In this Chinese recipe the chicken is poached very gently, then dipped in vinegar and maltose, dried and deep-fried making for the most wonderful crispy skin! Serve as part of a shared meal.






Skill level

Average: 3.1 (157 votes)


  • 1 packet Chinese soup spices (see Note)
  • 4 litres cold water
  • 3 tbsp salt
  • 2 x 1.5 kg whole chickens
  • 2 litres white vinegar
  • 500 g maltose (see Note)
  • 1.5 litres canola, vegetable or peanut oil, for deep-frying  



Cook's notes

Oven temperatures are for conventional; if using fan-forced (convection), reduce the temperature by 20˚C. | We use Australian tablespoons and cups: 1 teaspoon equals 5 ml; 1 tablespoon equals 20 ml; 1 cup equals 250 ml. | All herbs are fresh (unless specified) and cups are lightly packed. | All vegetables are medium size and peeled, unless specified. | All eggs are 55-60 g, unless specified.


Standing time: 30 minutes

Drying time: 20 minutes

Hanging time: 1 hour

Place the soup spices in a muslin square or light tea towel and tie into a bundle. Place in a pot with the water and salt and add the whole chickens. Bring gently to the boil and simmer for 30 minutes. Turn off the heat and allow to stand for about 30 minutes. This will poach the chickens thoroughly without overcooking them.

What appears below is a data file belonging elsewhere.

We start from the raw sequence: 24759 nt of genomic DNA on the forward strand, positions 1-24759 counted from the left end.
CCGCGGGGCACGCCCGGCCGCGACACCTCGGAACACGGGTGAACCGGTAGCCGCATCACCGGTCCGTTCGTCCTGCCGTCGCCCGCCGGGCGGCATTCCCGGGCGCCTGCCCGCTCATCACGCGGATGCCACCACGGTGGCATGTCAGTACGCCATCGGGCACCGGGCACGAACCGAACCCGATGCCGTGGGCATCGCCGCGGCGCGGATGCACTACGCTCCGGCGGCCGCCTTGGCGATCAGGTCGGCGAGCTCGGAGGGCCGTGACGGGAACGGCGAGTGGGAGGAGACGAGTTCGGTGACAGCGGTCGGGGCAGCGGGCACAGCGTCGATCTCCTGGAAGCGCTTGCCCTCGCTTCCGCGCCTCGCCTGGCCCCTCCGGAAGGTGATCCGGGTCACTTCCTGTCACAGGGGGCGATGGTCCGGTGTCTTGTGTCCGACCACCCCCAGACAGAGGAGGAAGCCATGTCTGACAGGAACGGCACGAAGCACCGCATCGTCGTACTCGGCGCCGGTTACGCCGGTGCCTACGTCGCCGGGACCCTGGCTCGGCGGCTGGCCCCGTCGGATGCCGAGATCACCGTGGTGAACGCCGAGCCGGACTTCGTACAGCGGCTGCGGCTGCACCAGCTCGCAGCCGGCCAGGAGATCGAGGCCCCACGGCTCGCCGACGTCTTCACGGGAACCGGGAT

Remove the chickens from the broth and drain for about 20 minutes till skin is dry.

Meanwhile, warm the vinegar in a saucepan over low heat to about 30ºC (hot without boiling) and mix in the maltose, mixing to dissolve.

Dip the chickens in the maltose and vinegar and then hang on hooks (preferably) or drain till the coating has hardened to a sticky consistency, about 1 hour.

Heat the oil in a wok and when close to smoking, fry the chickens, carefully, one at a time, until the skin is crisp and golden brown on all sides.

Drain on absorbent paper and chop with a cleaver into pieces to serve.


Available from Chinese grocery stores these contain star anise, cinnamon, cloves, ginger, fennel seed, dried orange peel and licorice.

Available in health food stores or Chinese grocery stores.